Your sheeting ability is going to be restricted by your wide CPW/2. So there's no reason to make your spreaders really narrow.

    The design of rigs is not simple. It really helps to have learned the nuances from people who are really good at it. You can follow the suggestions in books, but often they are lacking in some important details.

    The layout I did is not optimal, but given your CPW/2 it isn't bad. If you pull in the upper spreader an inch it would appear to be OK angle-wise, but the rig might be difficult to tune due to the imbalance of the poke on the spreaders.

    Pulling in the lower spreader won't help the sheeting angle at all. If you sail with a 150% genoa you'll notice that when the sail is sheeted hard against the chainplates and it is touching the upper spreader you still have a lot of room between the sail and the lower spreader.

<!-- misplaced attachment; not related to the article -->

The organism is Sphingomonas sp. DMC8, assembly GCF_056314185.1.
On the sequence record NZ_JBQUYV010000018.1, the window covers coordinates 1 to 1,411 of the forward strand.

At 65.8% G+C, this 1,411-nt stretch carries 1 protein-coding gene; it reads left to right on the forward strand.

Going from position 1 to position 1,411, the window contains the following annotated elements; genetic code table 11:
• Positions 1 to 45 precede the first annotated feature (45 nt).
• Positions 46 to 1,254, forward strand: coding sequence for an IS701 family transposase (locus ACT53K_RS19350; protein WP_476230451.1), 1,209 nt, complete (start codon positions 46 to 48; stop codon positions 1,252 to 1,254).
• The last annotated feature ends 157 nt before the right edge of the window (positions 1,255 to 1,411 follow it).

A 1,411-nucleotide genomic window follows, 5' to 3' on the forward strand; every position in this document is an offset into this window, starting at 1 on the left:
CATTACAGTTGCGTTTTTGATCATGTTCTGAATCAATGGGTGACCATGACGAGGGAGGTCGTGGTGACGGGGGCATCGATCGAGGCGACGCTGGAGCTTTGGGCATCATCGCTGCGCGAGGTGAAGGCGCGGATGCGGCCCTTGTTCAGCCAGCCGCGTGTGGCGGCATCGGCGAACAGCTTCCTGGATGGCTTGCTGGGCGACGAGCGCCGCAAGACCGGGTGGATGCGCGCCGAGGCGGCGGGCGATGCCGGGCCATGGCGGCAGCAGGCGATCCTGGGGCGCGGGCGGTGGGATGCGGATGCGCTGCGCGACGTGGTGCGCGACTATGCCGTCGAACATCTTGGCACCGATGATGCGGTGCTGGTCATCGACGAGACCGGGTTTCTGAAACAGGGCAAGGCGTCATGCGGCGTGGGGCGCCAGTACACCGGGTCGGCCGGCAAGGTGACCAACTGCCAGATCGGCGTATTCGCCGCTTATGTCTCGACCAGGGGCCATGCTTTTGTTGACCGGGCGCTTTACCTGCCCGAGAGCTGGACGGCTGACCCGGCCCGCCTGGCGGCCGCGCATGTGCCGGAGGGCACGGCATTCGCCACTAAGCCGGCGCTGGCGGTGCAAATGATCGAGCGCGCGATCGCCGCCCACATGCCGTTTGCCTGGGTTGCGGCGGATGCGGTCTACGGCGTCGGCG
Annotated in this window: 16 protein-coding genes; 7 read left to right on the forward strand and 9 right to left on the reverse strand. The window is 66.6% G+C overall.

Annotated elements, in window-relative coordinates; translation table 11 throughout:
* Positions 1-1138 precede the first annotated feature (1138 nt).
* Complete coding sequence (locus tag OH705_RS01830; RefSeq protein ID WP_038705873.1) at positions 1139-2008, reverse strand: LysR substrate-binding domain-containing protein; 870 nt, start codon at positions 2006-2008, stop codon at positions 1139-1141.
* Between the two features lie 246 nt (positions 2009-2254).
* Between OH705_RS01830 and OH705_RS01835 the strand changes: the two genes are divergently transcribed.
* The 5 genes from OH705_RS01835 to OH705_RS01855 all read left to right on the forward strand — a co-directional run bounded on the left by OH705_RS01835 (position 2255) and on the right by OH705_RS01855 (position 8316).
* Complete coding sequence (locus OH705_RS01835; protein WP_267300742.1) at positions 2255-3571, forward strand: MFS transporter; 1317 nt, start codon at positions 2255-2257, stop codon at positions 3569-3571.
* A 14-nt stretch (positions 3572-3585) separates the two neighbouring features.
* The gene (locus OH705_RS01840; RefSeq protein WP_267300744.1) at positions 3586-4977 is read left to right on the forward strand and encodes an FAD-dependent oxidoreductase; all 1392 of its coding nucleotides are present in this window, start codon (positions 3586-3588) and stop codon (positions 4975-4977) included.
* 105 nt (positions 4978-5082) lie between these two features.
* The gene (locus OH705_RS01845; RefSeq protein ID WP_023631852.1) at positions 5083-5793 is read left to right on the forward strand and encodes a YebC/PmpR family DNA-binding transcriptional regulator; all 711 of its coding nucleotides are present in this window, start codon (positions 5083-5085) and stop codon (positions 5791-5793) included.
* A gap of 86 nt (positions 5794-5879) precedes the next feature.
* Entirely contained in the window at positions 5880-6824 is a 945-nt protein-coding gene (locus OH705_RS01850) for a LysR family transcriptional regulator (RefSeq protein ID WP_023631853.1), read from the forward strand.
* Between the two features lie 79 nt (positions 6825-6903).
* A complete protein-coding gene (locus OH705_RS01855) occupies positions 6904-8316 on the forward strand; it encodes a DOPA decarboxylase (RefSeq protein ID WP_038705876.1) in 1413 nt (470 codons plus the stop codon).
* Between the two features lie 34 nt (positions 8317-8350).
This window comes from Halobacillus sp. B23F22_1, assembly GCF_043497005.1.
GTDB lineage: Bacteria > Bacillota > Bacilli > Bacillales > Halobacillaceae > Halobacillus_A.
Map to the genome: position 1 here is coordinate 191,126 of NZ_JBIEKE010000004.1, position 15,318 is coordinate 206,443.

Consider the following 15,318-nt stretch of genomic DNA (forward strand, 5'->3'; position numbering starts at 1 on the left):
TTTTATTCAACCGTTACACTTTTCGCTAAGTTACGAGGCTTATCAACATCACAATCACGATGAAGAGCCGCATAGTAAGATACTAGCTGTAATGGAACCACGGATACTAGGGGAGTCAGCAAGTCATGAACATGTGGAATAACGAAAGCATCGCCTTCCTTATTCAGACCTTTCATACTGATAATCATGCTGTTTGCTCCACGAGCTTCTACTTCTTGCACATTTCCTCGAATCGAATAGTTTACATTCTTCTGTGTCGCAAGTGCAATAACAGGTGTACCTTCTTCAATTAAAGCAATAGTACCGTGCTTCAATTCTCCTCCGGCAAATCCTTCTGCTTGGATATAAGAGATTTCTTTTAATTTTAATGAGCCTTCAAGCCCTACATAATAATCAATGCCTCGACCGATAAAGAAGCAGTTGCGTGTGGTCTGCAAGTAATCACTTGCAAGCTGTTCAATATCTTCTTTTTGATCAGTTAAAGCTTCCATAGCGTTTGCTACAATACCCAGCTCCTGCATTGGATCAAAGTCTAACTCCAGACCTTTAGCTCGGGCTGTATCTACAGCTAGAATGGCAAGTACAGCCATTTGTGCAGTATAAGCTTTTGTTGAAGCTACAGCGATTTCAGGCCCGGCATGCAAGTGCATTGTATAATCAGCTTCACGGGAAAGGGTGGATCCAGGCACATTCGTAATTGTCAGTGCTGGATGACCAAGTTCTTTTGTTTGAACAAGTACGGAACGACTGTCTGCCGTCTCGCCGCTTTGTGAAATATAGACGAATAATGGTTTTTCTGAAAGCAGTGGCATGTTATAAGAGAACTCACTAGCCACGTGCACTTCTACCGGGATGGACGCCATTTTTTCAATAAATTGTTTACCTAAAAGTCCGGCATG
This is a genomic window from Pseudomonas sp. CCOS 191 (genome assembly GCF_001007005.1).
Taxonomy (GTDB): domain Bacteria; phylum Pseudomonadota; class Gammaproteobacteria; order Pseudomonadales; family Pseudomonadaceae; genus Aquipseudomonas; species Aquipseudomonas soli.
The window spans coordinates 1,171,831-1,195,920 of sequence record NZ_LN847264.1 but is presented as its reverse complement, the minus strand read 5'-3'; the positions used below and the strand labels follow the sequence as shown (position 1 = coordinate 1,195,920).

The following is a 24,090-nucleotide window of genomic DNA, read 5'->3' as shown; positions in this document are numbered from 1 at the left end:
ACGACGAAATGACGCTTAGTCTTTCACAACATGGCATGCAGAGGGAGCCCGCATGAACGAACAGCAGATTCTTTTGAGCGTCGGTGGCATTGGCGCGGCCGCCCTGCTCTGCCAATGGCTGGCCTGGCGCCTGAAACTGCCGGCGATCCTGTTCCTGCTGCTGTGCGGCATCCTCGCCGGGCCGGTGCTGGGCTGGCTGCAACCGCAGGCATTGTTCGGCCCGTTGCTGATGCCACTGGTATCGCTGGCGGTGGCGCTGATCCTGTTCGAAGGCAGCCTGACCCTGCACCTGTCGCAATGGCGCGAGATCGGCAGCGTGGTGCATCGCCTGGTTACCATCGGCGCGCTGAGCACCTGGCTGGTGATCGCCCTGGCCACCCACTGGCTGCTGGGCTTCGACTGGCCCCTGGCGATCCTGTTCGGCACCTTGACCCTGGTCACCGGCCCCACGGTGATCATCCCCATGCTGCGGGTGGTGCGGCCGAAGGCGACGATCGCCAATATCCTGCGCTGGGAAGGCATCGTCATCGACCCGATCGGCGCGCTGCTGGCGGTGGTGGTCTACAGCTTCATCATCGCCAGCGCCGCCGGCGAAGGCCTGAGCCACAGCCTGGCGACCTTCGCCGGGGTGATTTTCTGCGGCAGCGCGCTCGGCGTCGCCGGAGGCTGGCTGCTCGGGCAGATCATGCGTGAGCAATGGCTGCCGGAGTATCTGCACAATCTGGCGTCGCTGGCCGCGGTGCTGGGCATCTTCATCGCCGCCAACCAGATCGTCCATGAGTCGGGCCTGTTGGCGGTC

I suppose you could reduce both spreaders by a half inch or an inch and the poke would remain pretty balanced. However that might not help your sheeting ability, and given the rig you have is at the lower end of the moments it is best to have a bit of extra angle working for you.

    Your mileage may vary.
     

    Attached Files:

  12. jarcher
    Joined: May 2011
    Posts: 30
    Likes: 1, Points: 0, Legacy Rep: 15
    Location: Smithfield, RI

    jarcher Junior Member

    Paul, this was VERY nice of you, thank you! I have a few questions, if you don't mind...

    (wow, this is a long post - sorry!)

    Very interesting, I never noticed or heard of that. Why did they do this?

    That's good to know, I was wondering about that. The rig I have is a single spreader rig, and I don't know the length of the existing spreader. I know it is less then CPW/2, because the upper shroud is not vertical but rather leans in.